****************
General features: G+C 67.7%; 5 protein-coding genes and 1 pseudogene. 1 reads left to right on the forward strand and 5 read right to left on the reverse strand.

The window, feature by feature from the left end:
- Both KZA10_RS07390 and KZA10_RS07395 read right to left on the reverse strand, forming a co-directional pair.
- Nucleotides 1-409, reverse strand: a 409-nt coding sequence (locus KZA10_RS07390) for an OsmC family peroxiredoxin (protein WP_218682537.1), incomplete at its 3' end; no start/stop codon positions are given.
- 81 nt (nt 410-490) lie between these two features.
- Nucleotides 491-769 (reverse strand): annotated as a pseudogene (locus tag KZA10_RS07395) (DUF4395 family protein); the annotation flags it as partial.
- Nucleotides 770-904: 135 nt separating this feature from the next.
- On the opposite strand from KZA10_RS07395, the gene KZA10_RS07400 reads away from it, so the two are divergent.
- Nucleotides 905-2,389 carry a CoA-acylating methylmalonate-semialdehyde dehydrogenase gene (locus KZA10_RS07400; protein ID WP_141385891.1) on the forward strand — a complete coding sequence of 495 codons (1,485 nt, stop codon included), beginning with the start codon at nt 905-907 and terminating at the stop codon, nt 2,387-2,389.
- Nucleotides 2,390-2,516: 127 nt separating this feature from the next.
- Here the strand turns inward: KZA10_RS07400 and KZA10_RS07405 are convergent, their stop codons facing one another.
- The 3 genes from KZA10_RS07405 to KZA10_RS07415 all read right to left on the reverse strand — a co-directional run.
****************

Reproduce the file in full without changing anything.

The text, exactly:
General features: G+C 67.7%; 5 protein-coding genes and 1 pseudogene. 1 reads left to right on the forward strand and 5 read right to left on the reverse strand.

The window, feature by feature from the left end:
- Both KZA10_RS07390 and KZA10_RS07395 read right to left on the reverse strand, forming a co-directional pair.
- Nucleotides 1-409, reverse strand: a 409-nt coding sequence (locus KZA10_RS07390) for an OsmC family peroxiredoxin (protein WP_218682537.1), incomplete at its 3' end; no start/stop codon positions are given.
- 81 nt (nt 410-490) lie between these two features.
- Nucleotides 491-769 (reverse strand): annotated as a pseudogene (locus tag KZA10_RS07395) (DUF4395 family protein); the annotation flags it as partial.
- Nucleotides 770-904: 135 nt separating this feature from the next.
- On the opposite strand from KZA10_RS07395, the gene KZA10_RS07400 reads away from it, so the two are divergent.
- Nucleotides 905-2,389 carry a CoA-acylating methylmalonate-semialdehyde dehydrogenase gene (locus KZA10_RS07400; protein ID WP_141385891.1) on the forward strand — a complete coding sequence of 495 codons (1,485 nt, stop codon included), beginning with the start codon at nt 905-907 and terminating at the stop codon, nt 2,387-2,389.
- Nucleotides 2,390-2,516: 127 nt separating this feature from the next.
- Here the strand turns inward: KZA10_RS07400 and KZA10_RS07405 are convergent, their stop codons facing one another.
- The 3 genes from KZA10_RS07405 to KZA10_RS07415 all read right to left on the reverse strand — a co-directional run.